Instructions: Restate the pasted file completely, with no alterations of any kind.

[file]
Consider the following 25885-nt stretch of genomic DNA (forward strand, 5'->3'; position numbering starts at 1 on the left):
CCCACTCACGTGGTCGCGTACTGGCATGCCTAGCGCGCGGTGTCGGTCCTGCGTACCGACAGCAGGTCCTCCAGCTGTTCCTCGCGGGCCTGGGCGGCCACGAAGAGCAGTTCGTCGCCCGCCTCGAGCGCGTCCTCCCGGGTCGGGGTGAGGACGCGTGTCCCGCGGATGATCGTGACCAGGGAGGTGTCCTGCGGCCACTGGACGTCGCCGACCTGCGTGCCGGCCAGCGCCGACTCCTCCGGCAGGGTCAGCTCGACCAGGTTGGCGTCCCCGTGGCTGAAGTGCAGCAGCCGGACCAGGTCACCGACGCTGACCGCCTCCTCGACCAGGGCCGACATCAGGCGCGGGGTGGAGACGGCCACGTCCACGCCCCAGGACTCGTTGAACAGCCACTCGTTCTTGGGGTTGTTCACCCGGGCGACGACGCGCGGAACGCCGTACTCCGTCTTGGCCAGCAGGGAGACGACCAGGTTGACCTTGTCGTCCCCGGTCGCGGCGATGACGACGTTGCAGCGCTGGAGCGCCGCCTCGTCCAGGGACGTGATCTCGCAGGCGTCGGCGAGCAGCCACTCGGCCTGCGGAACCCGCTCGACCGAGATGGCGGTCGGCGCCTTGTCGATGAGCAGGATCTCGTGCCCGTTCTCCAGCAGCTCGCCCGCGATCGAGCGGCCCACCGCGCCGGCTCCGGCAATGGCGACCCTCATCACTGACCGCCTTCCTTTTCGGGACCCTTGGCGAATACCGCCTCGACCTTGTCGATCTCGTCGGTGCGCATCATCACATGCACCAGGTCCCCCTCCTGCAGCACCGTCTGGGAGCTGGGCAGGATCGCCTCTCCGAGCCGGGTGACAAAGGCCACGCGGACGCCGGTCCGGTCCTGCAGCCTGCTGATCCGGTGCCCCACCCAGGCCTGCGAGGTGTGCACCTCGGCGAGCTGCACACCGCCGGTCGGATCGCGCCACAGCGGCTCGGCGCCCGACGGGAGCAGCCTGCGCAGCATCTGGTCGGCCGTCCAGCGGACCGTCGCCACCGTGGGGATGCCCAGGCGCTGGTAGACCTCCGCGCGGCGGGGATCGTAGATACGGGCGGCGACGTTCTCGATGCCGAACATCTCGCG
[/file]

Consider the following 25885-nt stretch of genomic DNA (forward strand, 5'->3'; position numbering starts at 1 on the left):
CCCACTCACGTGGTCGCGTACTGGCATGCCTAGCGCGCGGTGTCGGTCCTGCGTACCGACAGCAGGTCCTCCAGCTGTTCCTCGCGGGCCTGGGCGGCCACGAAGAGCAGTTCGTCGCCCGCCTCGAGCGCGTCCTCCCGGGTCGGGGTGAGGACGCGTGTCCCGCGGATGATCGTGACCAGGGAGGTGTCCTGCGGCCACTGGACGTCGCCGACCTGCGTGCCGGCCAGCGCCGACTCCTCCGGCAGGGTCAGCTCGACCAGGTTGGCGTCCCCGTGGCTGAAGTGCAGCAGCCGGACCAGGTCACCGACGCTGACCGCCTCCTCGACCAGGGCCGACATCAGGCGCGGGGTGGAGACGGCCACGTCCACGCCCCAGGACTCGTTGAACAGCCACTCGTTCTTGGGGTTGTTCACCCGGGCGACGACGCGCGGAACGCCGTACTCCGTCTTGGCCAGCAGGGAGACGACCAGGTTGACCTTGTCGTCCCCGGTCGCGGCGATGACGACGTTGCAGCGCTGGAGCGCCGCCTCGTCCAGGGACGTGATCTCGCAGGCGTCGGCGAGCAGCCACTCGGCCTGCGGAACCCGCTCGACCGAGATGGCGGTCGGCGCCTTGTCGATGAGCAGGATCTCGTGCCCGTTCTCCAGCAGCTCGCCCGCGATCGAGCGGCCCACCGCGCCGGCTCCGGCAATGGCGACCCTCATCACTGACCGCCTTCCTTTTCGGGACCCTTGGCGAATACCGCCTCGACCTTGTCGATCTCGTCGGTGCGCATCATCACATGCACCAGGTCCCCCTCCTGCAGCACCGTCTGGGAGCTGGGCAGGATCGCCTCTCCGAGCCGGGTGACAAAGGCCACGCGGACGCCGGTCCGGTCCTGCAGCCTGCTGATCCGGTGCCCCACCCAGGCCTGCGAGGTGTGCACCTCGGCGAGCTGCACACCGCCGGTCGGATCGCGCCACAGCGGCTCGGCGCCCGACGGGAGCAGCCTGCGCAGCATCTGGTCGGCCGTCCAGCGGACCGTCGCCACCGTGGGGATGCCCAGGCGCTGGTAGACCTCCGCGCGGCGGGGATCGTAGATACGGGCGGCGACGTTCTCGATGCCGAACATCTCGCG